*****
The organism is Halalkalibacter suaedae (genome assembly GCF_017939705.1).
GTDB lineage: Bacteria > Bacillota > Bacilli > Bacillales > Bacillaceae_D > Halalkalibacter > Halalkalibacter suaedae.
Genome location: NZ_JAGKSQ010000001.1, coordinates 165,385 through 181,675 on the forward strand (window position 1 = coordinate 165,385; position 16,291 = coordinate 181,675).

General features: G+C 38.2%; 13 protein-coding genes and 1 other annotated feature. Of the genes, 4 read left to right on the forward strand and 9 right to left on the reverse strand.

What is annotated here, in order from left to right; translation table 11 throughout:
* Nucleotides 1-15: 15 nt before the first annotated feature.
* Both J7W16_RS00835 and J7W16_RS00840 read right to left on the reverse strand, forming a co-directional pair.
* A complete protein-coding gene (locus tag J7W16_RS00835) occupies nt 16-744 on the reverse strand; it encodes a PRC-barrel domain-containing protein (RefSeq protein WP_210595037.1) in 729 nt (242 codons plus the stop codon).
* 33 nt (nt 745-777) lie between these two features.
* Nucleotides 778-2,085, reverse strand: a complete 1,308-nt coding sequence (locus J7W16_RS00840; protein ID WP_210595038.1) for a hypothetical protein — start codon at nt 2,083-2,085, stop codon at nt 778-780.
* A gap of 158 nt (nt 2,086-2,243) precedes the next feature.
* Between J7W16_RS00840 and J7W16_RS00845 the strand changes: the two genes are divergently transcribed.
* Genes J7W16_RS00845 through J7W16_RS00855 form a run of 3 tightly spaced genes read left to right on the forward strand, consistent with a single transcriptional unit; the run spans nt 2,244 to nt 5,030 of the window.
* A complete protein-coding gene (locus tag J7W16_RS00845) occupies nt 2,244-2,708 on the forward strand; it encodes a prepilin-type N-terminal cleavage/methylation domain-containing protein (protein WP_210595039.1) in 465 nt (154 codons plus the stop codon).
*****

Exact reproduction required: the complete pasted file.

The organism is Halalkalibacter suaedae (genome assembly GCF_017939705.1).
GTDB lineage: Bacteria > Bacillota > Bacilli > Bacillales > Bacillaceae_D > Halalkalibacter > Halalkalibacter suaedae.
Genome location: NZ_JAGKSQ010000001.1, coordinates 165,385 through 181,675 on the forward strand (window position 1 = coordinate 165,385; position 16,291 = coordinate 181,675).

General features: G+C 38.2%; 13 protein-coding genes and 1 other annotated feature. Of the genes, 4 read left to right on the forward strand and 9 right to left on the reverse strand.

What is annotated here, in order from left to right; translation table 11 throughout:
* Nucleotides 1-15: 15 nt before the first annotated feature.
* Both J7W16_RS00835 and J7W16_RS00840 read right to left on the reverse strand, forming a co-directional pair.
* A complete protein-coding gene (locus tag J7W16_RS00835) occupies nt 16-744 on the reverse strand; it encodes a PRC-barrel domain-containing protein (RefSeq protein WP_210595037.1) in 729 nt (242 codons plus the stop codon).
* 33 nt (nt 745-777) lie between these two features.
* Nucleotides 778-2,085, reverse strand: a complete 1,308-nt coding sequence (locus J7W16_RS00840; protein ID WP_210595038.1) for a hypothetical protein — start codon at nt 2,083-2,085, stop codon at nt 778-780.
* A gap of 158 nt (nt 2,086-2,243) precedes the next feature.
* Between J7W16_RS00840 and J7W16_RS00845 the strand changes: the two genes are divergently transcribed.
* Genes J7W16_RS00845 through J7W16_RS00855 form a run of 3 tightly spaced genes read left to right on the forward strand, consistent with a single transcriptional unit; the run spans nt 2,244 to nt 5,030 of the window.
* A complete protein-coding gene (locus tag J7W16_RS00845) occupies nt 2,244-2,708 on the forward strand; it encodes a prepilin-type N-terminal cleavage/methylation domain-containing protein (protein WP_210595039.1) in 465 nt (154 codons plus the stop codon).